New Delhi/Mumbai: Sixteen-year-old Shinjini is struggling to cope with depression in a Bangalore hospital after allegedly being rebuked by a judge on a TV reality show. The shocked family is crying foul.
So is this the price talented youngsters must pay of fame? Are reality shows really about talent hunt or are they just another method of marketing forces to get more eyeballs on television? From lazy small towns to big cities, the desire to shine under the arc lights is putting children under pressure like never before.
Desperate to be famous, regular people with no sugar daddies queue up for auditions in reality shows, shake a leg, sing a song, all for the proverbial 15 seconds of fame.
IDOL TIMEPASS? The clamour to be on TV started with Abhijit Sawant (R) winning the 'Indian Idol' show.
For some it's even a career option when nothing else seems to be working.
And as Shinjini’s case shows, the reality in reality shows may be painful, even tragic. But it’s unlikely that one such incident will stop people from participating.
And the first seeds of aspiration were sown with the first poster boy of reality TV, Indian Idol Abhijit Sawant.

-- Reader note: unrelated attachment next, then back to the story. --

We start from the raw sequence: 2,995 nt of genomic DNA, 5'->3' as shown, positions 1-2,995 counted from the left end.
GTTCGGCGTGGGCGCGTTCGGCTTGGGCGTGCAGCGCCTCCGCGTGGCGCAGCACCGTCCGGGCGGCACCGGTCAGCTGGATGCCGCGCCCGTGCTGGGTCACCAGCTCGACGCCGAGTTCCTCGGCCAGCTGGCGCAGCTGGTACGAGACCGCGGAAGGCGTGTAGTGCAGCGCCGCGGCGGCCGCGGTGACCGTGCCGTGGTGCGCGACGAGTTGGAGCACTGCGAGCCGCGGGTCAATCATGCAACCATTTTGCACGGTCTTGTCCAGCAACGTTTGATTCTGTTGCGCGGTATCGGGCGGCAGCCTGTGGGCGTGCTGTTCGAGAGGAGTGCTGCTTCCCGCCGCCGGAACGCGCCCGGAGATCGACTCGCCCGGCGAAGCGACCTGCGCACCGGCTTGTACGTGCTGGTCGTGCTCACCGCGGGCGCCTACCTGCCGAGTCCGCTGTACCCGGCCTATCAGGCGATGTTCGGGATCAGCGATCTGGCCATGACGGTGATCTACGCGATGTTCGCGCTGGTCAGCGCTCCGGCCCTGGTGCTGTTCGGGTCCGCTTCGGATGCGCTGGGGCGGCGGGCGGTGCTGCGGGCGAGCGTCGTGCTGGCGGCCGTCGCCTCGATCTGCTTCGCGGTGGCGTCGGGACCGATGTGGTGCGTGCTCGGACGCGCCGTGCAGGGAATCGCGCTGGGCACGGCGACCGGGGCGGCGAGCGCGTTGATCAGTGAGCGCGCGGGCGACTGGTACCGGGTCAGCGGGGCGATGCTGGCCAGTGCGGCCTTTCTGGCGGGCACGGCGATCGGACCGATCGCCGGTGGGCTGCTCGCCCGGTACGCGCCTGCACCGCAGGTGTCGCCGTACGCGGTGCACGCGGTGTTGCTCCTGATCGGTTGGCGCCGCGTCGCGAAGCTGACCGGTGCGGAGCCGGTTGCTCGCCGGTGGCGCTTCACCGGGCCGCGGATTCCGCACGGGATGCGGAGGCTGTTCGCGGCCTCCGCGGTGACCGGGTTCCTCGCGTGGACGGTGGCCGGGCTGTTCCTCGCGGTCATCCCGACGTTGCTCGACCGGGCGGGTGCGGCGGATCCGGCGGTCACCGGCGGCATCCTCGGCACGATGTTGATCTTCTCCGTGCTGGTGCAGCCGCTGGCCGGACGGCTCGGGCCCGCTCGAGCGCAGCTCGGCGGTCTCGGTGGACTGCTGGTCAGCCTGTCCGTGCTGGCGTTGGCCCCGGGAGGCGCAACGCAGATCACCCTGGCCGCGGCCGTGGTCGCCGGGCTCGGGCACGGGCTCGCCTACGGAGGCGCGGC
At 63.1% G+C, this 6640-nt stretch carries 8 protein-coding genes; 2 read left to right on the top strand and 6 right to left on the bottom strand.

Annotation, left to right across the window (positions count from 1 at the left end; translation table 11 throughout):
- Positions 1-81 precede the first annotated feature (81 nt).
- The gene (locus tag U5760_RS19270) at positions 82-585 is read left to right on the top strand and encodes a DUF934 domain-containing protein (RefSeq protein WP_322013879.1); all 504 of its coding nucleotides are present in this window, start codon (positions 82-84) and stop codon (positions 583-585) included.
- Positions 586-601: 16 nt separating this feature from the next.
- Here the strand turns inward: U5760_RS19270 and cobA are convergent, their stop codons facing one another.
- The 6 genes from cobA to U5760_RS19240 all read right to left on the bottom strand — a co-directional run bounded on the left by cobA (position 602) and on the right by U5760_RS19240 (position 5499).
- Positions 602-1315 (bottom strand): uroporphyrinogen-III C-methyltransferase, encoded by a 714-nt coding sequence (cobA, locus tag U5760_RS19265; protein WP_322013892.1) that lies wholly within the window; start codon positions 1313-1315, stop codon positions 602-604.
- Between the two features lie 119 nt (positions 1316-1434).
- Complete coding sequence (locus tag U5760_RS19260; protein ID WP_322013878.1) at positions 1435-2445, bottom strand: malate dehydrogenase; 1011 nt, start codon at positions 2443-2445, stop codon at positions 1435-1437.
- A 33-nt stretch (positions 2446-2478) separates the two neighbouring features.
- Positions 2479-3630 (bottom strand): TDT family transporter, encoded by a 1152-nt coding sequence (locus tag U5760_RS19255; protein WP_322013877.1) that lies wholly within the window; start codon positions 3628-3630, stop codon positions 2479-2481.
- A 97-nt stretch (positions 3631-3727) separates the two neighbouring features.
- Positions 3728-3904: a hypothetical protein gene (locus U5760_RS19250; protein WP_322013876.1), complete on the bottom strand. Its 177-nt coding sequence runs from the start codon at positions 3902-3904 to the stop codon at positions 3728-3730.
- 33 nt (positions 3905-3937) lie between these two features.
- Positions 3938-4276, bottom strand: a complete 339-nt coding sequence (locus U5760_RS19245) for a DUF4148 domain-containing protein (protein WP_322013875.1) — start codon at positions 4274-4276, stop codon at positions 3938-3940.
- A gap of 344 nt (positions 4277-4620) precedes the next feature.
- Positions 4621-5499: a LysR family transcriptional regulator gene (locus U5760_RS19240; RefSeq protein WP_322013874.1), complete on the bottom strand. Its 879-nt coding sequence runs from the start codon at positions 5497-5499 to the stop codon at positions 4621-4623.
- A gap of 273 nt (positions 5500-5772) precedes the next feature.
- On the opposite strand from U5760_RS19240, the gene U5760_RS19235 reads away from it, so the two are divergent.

“We were thinking of buying a bigger house. But never thought we’d afford it this big,” Sawant, who won a major booty and a singing contract, recalls.
Meet Milan. In a remote corner of Bihar, the teenager never misses a talent hunt show on TV. The dream to make it big made him convince two of his friends to run away with him to Mumbai to take part in a reality show.
"In Bombay, a man who works with stones helped us. He put us up in a hotel and showed us around. He used our money to move around as well. We saw Shah Rukh's bungalow, Amitabh Bachchan's bungalow and Aishwarya Rai's garment store," he says.
However, it is not just the star shine that attracts Milan.
"Had I participated and sung, I would have had a quality apart from studies. People of Begusarai would have been proud of me,” he says.
But what is it in reality shows that attract millions - both adult and children?
“Kinky, voyeuristic, isn’t it? I love it,” says the mastermind behind MTV Roadies, Raghu Ram.
A reflection on the reality shows will reveal that it is probably an addiction, a vicious cycle in which participants, their parents and the show makers are trapped, some make it while the majority take an emotional beating.
(Inputs from Priya Krishnamoorthy)